Another Passat pro is the available wagon version, one of only two family-sedan-based wagons currently on the U.S. market. (Subaru’s Outback is the other.) With the uncertain status of gas prices, the Passat wagon makes for an intriguing alternative to thirsty SUVs. Also introduced this year is the Volkswagen CC, which is essentially a Passat with sleeker styling and all the luxury goodies that used to be on the Passat’s features list — including the V6 engine. With a lower roof line, only four seats and a smaller trunk, the CC trades the Passat’s utility for style. Indeed, both the CC and the 2009 Volkswagen Passat are intriguing alternatives in general. The question is whether you’re willing to step down a notch engine-wise in order to enjoy the Passat’s many virtues.
Body Styles, Trim Levels, and Options
The 2009 Volkswagen Passat is available as a midsize sedan or wagon. Both body styles come in Komfort trim only. Standard equipment on the sedan includes 17-inch alloy wheels, heated windshield washer nozzles, a sunroof, air-conditioning, a leather-wrapped multifunction steering wheel, premium leatherette vinyl upholstery, power heated front seats and an eight-speaker sound system with an in-dash six-CD changer, an auxiliary audio jack and satellite radio. The wagon features all of the sedan’s standard equipment and adds chrome roof rails.
Options include sportier 17-inch alloy wheels, a variety of exterior appearance packages (sedan only), an iPod adapter (replaces the standard aux jack) and a hard-drive-based touchscreen navigation system with a USB port, an iPod interface and 20GB available for digital music storage.
Powertrains and Performance
The front-wheel-drive 2009 Volkswagen Passat is equipped with a 2.0-liter turbocharged four-cylinder engine that pumps out 200 horsepower and 207 pound-feet of torque. A six-speed automatic transmission with manual shift control is mandatory. In performance testing, we’ve timed a Passat sedan with the 2.0-liter engine at 7.7 seconds to 60 mph. This is slower than its V6-powered rivals, but plenty quick for most buyers thanks to its abundance of low-end torque.
Fuel economy is respectable given the Passat’s peppy performance. EPA estimates stand at 19 mpg city/29 mpg highway and 23 mpg combined for the sedan, while the wagon dips slightly to 19/28/22.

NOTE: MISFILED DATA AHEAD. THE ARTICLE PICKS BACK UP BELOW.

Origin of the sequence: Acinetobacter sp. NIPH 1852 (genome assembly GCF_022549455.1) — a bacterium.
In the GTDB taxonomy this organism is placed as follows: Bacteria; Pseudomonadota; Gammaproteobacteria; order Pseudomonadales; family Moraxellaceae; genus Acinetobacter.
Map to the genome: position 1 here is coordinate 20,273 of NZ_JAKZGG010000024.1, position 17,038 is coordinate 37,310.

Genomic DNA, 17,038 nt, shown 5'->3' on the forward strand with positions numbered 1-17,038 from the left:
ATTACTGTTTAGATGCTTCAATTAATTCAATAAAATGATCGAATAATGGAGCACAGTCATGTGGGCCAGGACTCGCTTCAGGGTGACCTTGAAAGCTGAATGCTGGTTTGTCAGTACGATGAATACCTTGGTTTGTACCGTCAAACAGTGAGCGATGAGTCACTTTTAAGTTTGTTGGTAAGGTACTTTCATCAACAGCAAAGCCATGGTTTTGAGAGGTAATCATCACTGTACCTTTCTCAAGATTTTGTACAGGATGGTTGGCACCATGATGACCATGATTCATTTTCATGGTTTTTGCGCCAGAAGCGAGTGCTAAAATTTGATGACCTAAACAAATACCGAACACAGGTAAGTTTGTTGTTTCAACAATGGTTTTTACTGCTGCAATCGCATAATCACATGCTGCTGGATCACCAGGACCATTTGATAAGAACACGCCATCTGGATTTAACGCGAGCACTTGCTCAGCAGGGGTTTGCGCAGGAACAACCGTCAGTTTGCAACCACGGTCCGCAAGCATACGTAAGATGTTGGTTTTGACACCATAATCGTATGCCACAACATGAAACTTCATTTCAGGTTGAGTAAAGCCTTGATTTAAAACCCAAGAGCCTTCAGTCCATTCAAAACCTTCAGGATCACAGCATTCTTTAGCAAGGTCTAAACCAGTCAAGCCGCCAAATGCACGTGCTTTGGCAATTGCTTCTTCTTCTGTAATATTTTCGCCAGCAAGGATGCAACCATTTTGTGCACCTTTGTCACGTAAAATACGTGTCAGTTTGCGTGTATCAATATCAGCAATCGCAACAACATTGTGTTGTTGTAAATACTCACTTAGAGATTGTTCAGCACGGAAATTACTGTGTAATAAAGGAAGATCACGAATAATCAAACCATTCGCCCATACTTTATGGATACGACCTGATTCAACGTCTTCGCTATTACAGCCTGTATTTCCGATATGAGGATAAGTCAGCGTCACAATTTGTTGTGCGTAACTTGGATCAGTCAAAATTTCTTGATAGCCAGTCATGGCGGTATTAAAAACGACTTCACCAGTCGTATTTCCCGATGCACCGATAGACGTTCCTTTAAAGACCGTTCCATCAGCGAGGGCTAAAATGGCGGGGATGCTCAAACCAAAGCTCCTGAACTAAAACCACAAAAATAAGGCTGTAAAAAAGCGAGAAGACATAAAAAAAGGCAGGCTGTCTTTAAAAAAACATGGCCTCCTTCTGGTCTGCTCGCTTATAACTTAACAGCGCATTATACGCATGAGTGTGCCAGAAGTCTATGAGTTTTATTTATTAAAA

Antilock disc brakes, stability control, anti-whiplash front head restraints, front-seat side airbags and full-length head curtain airbags are all standard on the Passat, while rear-seat side airbags are optional. In National Highway Traffic Safety Administration crash tests, the 2009 Volkswagen Passat earned four stars out of five for its protection of front occupants in head-on collisions. Side-impact tests resulted in five stars for protection of front passengers and four for those in the rear. The Insurance Institute for Highway Safety rated the Passat as “Good” (the best rating possible) in its frontal-offset and side-impact crash tests.
Interior Design and Special Features
The VW Passat’s comfortable and upscale cabin is one of its high points. Fit and finish is superb and there’s a feeling of precision to all the controls. Interior materials quality is first-rate — the Passat is more akin to entry-level luxury sedans than family sedans in this regard. Even the leatherette vinyl upholstery looks and feels better than many cars’ cow-sourced stuff. Trunk capacity stands at 14.2 cubic feet, which is about average for this class. The wagon has 35.8 cubic feet of cargo room with the second-row seats up, and a cavernous 72.6 cubic feet with the seats folded down — that’s about the same as a Honda CR-V or a Toyota RAV4.
Although the 2009 Volkswagen Passat is tuned more for comfort than for attacking corners, its well-sorted chassis imbues it with a confident feel and the steering is light but accurate. Thanks to its German bloodlines, the Passat feels unflappable at higher velocities. The turbo-4 provides more than adequate power under most circumstances, and it sounds good, too. Our only real complaint is the somewhat intrusive road noise.